Inventory shortages continue to make the homebuying market competitive as supply is unable to keep up with demand.
Median home sale prices in February rose more than 14% from last year, the largest increase since July 2013, according to a new Redfin report.
The report found 36% of homes sold last month went for above the asking price. At the same time, median home sale prices, nationally, rose 14.4% year over year to $336,200 in February.
The median sale price of a home in Boston was $550,000, a 1.3% decrease month over month and an 11.1% increase over last year. In February, 2,497 homes sold in the Boston area, up 5.4% from last year.
A decline in homes for sale hit a record low in February. While both closings and pending sales increased from last year, 5% and 21%, respectively, a decline in homes for sale hit a record low last month, as they fell by 16% — the second-largest decline since 2012. New Boston listings fell 14.9% from last year.
Time on the market also dropped last month as the report found a typical home sold in February went under contract in 32 days — 23 fewer than last year.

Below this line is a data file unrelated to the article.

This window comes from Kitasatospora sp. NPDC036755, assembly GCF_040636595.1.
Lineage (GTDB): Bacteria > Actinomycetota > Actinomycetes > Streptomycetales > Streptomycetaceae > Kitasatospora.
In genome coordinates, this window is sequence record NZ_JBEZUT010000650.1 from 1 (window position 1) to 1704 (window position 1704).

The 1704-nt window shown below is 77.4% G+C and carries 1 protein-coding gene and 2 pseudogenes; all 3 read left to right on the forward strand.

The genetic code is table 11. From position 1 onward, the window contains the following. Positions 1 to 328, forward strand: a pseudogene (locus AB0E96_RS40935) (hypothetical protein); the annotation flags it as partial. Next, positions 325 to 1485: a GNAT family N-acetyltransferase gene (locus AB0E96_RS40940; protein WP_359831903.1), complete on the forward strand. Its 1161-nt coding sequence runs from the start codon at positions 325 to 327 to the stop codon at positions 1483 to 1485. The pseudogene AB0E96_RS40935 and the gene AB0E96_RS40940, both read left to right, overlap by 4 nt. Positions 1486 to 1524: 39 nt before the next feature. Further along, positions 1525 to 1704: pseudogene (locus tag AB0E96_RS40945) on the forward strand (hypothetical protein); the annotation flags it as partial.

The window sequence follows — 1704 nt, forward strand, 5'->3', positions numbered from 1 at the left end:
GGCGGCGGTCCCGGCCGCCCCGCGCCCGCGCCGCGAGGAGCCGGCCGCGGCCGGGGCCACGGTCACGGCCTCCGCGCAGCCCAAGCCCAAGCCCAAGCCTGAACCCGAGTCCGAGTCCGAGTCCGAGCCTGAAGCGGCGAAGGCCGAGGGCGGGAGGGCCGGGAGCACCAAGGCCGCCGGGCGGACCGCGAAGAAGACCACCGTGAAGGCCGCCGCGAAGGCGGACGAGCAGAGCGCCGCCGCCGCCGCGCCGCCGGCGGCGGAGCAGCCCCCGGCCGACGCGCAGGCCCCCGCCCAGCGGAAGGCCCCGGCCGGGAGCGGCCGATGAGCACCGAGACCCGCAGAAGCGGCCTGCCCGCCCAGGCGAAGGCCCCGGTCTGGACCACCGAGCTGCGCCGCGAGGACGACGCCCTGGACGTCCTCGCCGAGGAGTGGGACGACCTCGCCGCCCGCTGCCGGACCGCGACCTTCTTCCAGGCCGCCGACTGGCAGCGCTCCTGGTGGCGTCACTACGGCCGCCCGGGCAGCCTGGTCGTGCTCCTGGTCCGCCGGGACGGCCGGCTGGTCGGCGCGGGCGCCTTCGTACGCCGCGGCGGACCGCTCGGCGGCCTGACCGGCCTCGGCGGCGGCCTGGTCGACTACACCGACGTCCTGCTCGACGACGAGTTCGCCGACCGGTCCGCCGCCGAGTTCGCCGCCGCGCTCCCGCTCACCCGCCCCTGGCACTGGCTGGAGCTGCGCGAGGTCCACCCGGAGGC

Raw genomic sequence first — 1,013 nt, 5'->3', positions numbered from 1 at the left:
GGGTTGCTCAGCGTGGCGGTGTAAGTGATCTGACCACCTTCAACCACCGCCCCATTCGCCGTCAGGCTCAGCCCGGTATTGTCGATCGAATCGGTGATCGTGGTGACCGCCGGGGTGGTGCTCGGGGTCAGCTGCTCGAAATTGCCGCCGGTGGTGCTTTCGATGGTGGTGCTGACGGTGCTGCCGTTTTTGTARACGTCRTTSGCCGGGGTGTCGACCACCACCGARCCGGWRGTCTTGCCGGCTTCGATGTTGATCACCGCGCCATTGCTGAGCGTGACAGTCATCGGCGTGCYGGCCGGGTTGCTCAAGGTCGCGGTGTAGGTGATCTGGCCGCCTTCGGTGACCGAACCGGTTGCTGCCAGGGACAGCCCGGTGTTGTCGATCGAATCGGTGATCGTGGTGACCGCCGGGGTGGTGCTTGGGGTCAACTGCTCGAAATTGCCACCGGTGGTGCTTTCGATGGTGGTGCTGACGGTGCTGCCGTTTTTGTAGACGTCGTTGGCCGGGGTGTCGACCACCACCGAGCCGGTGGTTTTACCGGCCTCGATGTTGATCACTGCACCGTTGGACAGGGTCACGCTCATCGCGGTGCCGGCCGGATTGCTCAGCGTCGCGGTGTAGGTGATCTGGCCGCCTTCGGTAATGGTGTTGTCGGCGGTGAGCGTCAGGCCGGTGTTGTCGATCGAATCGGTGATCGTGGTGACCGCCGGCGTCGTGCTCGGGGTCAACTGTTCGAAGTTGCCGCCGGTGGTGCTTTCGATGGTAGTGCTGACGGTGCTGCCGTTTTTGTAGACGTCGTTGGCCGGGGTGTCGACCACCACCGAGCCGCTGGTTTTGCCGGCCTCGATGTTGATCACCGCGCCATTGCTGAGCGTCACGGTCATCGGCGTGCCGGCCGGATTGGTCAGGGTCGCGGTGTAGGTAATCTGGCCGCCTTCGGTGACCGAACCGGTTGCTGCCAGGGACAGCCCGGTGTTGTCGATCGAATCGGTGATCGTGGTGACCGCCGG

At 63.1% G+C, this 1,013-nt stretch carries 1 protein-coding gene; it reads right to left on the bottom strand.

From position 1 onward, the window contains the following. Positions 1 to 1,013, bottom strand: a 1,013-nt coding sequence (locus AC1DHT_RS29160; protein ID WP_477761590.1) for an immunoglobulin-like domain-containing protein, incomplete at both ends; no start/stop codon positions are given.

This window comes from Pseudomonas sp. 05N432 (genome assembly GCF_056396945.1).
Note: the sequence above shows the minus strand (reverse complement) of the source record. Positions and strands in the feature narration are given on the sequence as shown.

“This is the strongest seller’s market since at least 2006,” Redfin Chief Economist Daryl Fairweather said in a press release. “Buyers outnumber sellers by such a huge margin that many homeowners are staying put because they know how hard it would be to find a place to move to.
Boston Condo Inventory and the Corona Vaccine. Some say that more Boston condo for sale inventory will arrive on the market in the coming months as the vaccination campaign gathers momentum. The thought by some Boston downtown real estate brokers is that many would-be home sellers are delaying selling their homes until the pandemic recedes.
“As the risk of serious illness declines, because more people are vaccinated, we expect to see more sellers.
That would be welcome news for homebuyers who are finding limited choices. Last week, it was reported that housing inventories hit an all-time low in December as buyer demand continued to be elevated.
Experts say that as the pandemic fades away we could also see cities regain some of their lost residents. Populations in several big cities decreased during the pandemic as people moved to the suburbs or rural areas, where more space is available.
The bottom line, according to the experts, the suburbs will remain popular with buyers that want more space for less money.
Single-family homes in the suburbs will clearly be favored over the condominiums in downtown, city centers,” said Lawrence Yun, chief economist of the National Association of Realtors.